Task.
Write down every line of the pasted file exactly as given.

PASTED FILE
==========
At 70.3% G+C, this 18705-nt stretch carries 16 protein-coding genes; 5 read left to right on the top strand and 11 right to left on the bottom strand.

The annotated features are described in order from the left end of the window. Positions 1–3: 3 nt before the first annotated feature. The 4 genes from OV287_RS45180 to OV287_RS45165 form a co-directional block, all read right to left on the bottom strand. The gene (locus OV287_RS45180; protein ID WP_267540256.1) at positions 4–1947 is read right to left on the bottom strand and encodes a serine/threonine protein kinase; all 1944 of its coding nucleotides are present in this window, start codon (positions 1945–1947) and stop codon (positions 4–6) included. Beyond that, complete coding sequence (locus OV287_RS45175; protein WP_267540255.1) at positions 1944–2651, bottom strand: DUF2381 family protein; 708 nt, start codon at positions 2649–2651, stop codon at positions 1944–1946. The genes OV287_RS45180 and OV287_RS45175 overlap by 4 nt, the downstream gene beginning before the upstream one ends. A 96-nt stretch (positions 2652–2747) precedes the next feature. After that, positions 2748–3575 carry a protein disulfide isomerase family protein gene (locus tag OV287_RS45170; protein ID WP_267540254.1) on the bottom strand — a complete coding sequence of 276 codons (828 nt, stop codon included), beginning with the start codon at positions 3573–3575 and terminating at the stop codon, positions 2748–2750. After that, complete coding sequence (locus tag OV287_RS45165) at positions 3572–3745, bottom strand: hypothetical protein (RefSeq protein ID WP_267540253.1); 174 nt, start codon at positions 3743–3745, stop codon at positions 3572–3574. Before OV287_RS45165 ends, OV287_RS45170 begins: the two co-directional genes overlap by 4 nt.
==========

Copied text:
At 70.3% G+C, this 18705-nt stretch carries 16 protein-coding genes; 5 read left to right on the top strand and 11 right to left on the bottom strand.

The annotated features are described in order from the left end of the window. Positions 1–3: 3 nt before the first annotated feature. The 4 genes from OV287_RS45180 to OV287_RS45165 form a co-directional block, all read right to left on the bottom strand. The gene (locus OV287_RS45180; protein ID WP_267540256.1) at positions 4–1947 is read right to left on the bottom strand and encodes a serine/threonine protein kinase; all 1944 of its coding nucleotides are present in this window, start codon (positions 1945–1947) and stop codon (positions 4–6) included. Beyond that, complete coding sequence (locus OV287_RS45175; protein WP_267540255.1) at positions 1944–2651, bottom strand: DUF2381 family protein; 708 nt, start codon at positions 2649–2651, stop codon at positions 1944–1946. The genes OV287_RS45180 and OV287_RS45175 overlap by 4 nt, the downstream gene beginning before the upstream one ends. A 96-nt stretch (positions 2652–2747) precedes the next feature. After that, positions 2748–3575 carry a protein disulfide isomerase family protein gene (locus tag OV287_RS45170; protein ID WP_267540254.1) on the bottom strand — a complete coding sequence of 276 codons (828 nt, stop codon included), beginning with the start codon at positions 3573–3575 and terminating at the stop codon, positions 2748–2750. After that, complete coding sequence (locus tag OV287_RS45165) at positions 3572–3745, bottom strand: hypothetical protein (RefSeq protein ID WP_267540253.1); 174 nt, start codon at positions 3743–3745, stop codon at positions 3572–3574. Before OV287_RS45165 ends, OV287_RS45170 begins: the two co-directional genes overlap by 4 nt.